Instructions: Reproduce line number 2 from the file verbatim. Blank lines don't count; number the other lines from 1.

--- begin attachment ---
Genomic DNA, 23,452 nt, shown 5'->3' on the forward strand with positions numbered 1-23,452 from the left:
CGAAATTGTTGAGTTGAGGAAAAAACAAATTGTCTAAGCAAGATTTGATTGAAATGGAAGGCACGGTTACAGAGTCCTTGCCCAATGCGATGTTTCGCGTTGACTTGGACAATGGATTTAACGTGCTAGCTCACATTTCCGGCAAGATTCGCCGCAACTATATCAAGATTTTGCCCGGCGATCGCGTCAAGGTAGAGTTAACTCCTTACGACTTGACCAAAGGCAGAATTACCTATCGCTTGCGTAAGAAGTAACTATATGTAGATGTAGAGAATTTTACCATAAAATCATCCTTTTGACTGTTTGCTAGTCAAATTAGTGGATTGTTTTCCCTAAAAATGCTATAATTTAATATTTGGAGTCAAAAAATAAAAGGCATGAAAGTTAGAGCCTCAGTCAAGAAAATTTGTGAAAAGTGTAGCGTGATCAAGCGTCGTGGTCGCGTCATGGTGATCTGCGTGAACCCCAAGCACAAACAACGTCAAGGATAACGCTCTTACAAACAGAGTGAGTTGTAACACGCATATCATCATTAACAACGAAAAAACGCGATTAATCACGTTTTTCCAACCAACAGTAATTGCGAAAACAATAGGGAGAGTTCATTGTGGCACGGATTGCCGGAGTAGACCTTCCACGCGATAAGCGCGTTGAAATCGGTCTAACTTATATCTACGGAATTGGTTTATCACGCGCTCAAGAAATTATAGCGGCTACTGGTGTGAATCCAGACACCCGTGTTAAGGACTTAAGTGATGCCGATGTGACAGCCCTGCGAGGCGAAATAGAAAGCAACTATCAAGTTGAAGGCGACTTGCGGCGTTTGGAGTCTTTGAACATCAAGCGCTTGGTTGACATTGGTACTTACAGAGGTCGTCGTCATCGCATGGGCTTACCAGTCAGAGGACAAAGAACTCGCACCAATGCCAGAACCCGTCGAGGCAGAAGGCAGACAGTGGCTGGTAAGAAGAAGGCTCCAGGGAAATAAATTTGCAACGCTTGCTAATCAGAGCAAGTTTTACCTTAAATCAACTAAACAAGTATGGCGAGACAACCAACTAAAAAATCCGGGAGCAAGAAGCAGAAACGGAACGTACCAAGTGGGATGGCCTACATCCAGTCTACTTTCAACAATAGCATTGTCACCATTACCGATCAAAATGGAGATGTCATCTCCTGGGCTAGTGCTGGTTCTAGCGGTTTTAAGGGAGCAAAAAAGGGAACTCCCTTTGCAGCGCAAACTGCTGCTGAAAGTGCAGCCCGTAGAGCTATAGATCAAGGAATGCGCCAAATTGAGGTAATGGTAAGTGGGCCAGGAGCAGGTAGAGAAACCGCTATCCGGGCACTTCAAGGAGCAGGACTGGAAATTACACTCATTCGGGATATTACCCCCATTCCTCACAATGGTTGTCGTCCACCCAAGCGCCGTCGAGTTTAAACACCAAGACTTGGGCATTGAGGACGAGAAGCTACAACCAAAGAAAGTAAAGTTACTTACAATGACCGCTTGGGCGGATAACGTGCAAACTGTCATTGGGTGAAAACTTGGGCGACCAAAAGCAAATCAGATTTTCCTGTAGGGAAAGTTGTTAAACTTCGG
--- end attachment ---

CGAAATTGTTGAGTTGAGGAAAAAACAAATTGTCTAAGCAAGATTTGATTGAAATGGAAGGCACGGTTACAGAGTCCTTGCCCAATGCGATGTTTCGCGTTGACTTGGACAATGGATTTAACGTGCTAGCTCACATTTCCGGCAAGATTCGCCGCAACTATATCAAGATTTTGCCCGGCGATCGCGTCAAGGTAGAGTTAACTCCTTACGACTTGACCAAAGGCAGAATTACCTATCGCTTGCGTAAGAAGTAACTATATGTAGATGTAGAGAATTTTACCATAAAATCATCCTTTTGACTGTTTGCTAGTCAAATTAGTGGATTGTTTTCCCTAAAAATGCTATAATTTAATATTTGGAGTCAAAAAATAAAAGGCATGAAAGTTAGAGCCTCAGTCAAGAAAATTTGTGAAAAGTGTAGCGTGATCAAGCGTCGTGGTCGCGTCATGGTGATCTGCGTGAACCCCAAGCACAAACAACGTCAAGGATAACGCTCTTACAAACAGAGTGAGTTGTAACACGCATATCATCATTAACAACGAAAAAACGCGATTAATCACGTTTTTCCAACCAACAGTAATTGCGAAAACAATAGGGAGAGTTCATTGTGGCACGGATTGCCGGAGTAGACCTTCCACGCGATAAGCGCGTTGAAATCGGTCTAACTTATATCTACGGAATTGGTTTATCACGCGCTCAAGAAATTATAGCGGCTACTGGTGTGAATCCAGACACCCGTGTTAAGGACTTAAGTGATGCCGATGTGACAGCCCTGCGAGGCGAAATAGAAAGCAACTATCAAGTTGAAGGCGACTTGCGGCGTTTGGAGTCTTTGAACATCAAGCGCTTGGTTGACATTGGTACTTACAGAGGTCGTCGTCATCGCATGGGCTTACCAGTCAGAGGACAAAGAACTCGCACCAATGCCAGAACCCGTCGAGGCAGAAGGCAGACAGTGGCTGGTAAGAAGAAGGCTCCAGGGAAATAAATTTGCAACGCTTGCTAATCAGAGCAAGTTTTACCTTAAATCAACTAAACAAGTATGGCGAGACAACCAACTAAAAAATCCGGGAGCAAGAAGCAGAAACGGAACGTACCAAGTGGGATGGCCTACATCCAGTCTACTTTCAACAATAGCATTGTCACCATTACCGATCAAAATGGAGATGTCATCTCCTGGGCTAGTGCTGGTTCTAGCGGTTTTAAGGGAGCAAAAAAGGGAACTCCCTTTGCAGCGCAAACTGCTGCTGAAAGTGCAGCCCGTAGAGCTATAGATCAAGGAATGCGCCAAATTGAGGTAATGGTAAGTGGGCCAGGAGCAGGTAGAGAAACCGCTATCCGGGCACTTCAAGGAGCAGGACTGGAAATTACACTCATTCGGGATATTACCCCCATTCCTCACAATGGTTGTCGTCCACCCAAGCGCCGTCGAGTTTAAACACCAAGACTTGGGCATTGAGGACGAGAAGCTACAACCAAAGAAAGTAAAGTTACTTACAATGACCGCTTGGGCGGATAACGTGCAAACTGTCATTGGGTGAAAACTTGGGCGACCAAAAGCAAATCAGATTTTCCTGTAGGGAAAGTTGTTAAACTTCGG